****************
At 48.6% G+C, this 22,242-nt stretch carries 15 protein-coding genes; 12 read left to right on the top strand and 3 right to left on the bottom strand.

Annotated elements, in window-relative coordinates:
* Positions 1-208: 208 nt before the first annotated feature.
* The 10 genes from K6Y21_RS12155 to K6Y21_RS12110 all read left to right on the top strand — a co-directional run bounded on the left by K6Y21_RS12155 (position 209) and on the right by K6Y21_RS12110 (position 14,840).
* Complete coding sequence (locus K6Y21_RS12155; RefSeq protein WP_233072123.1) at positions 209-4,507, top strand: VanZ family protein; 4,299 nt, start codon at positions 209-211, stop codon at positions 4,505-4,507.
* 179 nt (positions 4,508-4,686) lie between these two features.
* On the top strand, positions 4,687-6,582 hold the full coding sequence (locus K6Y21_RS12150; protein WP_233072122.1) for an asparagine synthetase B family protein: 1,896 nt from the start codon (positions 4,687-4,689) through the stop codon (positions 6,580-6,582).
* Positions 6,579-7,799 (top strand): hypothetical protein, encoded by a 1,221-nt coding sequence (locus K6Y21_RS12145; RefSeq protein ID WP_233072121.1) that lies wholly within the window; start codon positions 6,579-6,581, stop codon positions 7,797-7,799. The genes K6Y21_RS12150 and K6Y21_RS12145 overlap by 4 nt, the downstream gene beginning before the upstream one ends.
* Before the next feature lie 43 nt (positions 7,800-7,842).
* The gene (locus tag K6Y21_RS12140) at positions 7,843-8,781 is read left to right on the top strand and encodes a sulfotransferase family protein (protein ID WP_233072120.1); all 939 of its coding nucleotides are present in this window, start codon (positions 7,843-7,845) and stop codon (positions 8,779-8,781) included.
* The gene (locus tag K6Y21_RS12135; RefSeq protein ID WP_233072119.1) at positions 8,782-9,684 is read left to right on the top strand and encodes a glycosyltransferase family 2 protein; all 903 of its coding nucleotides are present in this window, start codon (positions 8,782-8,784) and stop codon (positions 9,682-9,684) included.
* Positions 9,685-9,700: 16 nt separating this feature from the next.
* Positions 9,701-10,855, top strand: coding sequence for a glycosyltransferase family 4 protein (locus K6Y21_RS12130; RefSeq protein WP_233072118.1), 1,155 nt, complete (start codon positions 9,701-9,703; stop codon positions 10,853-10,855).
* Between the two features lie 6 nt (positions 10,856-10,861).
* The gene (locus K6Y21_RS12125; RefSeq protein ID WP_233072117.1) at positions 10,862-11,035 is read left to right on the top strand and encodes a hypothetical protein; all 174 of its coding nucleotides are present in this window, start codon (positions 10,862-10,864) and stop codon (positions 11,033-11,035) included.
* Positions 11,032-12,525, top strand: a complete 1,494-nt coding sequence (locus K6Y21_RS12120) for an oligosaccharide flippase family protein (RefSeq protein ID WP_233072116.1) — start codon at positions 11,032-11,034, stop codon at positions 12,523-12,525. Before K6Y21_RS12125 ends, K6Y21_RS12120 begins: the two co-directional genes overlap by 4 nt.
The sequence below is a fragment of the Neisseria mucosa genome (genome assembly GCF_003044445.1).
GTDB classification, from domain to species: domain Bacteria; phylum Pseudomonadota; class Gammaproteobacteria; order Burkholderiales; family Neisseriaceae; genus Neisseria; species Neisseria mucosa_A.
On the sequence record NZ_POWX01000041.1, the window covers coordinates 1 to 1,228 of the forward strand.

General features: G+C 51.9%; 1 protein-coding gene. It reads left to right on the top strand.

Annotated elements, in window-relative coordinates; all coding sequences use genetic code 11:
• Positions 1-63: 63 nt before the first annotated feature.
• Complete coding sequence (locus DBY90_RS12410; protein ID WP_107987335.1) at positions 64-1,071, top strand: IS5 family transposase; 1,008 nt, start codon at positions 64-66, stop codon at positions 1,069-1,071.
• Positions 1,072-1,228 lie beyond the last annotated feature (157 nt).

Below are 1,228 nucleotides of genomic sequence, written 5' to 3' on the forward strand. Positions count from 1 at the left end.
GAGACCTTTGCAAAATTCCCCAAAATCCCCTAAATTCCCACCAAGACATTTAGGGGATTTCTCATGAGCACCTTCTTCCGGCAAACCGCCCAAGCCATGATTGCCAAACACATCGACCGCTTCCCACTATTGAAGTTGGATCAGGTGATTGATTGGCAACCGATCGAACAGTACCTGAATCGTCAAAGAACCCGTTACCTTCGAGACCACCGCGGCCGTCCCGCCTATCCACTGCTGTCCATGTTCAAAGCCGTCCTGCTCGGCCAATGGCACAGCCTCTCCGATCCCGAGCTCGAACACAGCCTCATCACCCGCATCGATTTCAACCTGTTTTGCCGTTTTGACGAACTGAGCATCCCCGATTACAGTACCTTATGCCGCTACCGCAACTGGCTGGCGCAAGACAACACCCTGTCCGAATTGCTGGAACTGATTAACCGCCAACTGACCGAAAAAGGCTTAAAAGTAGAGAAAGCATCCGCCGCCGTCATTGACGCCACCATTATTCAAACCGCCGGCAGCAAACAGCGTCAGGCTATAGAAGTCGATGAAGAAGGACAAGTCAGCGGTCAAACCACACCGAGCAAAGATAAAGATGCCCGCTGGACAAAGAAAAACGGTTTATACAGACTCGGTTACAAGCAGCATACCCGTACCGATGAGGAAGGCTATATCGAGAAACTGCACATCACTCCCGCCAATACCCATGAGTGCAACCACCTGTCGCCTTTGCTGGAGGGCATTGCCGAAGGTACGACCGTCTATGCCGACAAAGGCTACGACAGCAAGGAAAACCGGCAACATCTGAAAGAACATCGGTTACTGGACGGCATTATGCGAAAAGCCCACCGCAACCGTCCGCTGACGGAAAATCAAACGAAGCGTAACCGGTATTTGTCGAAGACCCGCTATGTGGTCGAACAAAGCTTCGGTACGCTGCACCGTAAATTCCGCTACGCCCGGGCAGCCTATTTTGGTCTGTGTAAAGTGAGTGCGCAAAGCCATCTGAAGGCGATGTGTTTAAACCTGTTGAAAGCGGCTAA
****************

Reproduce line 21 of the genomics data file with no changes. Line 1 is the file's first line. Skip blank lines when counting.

Annotated elements, in window-relative coordinates; all coding sequences use genetic code 11: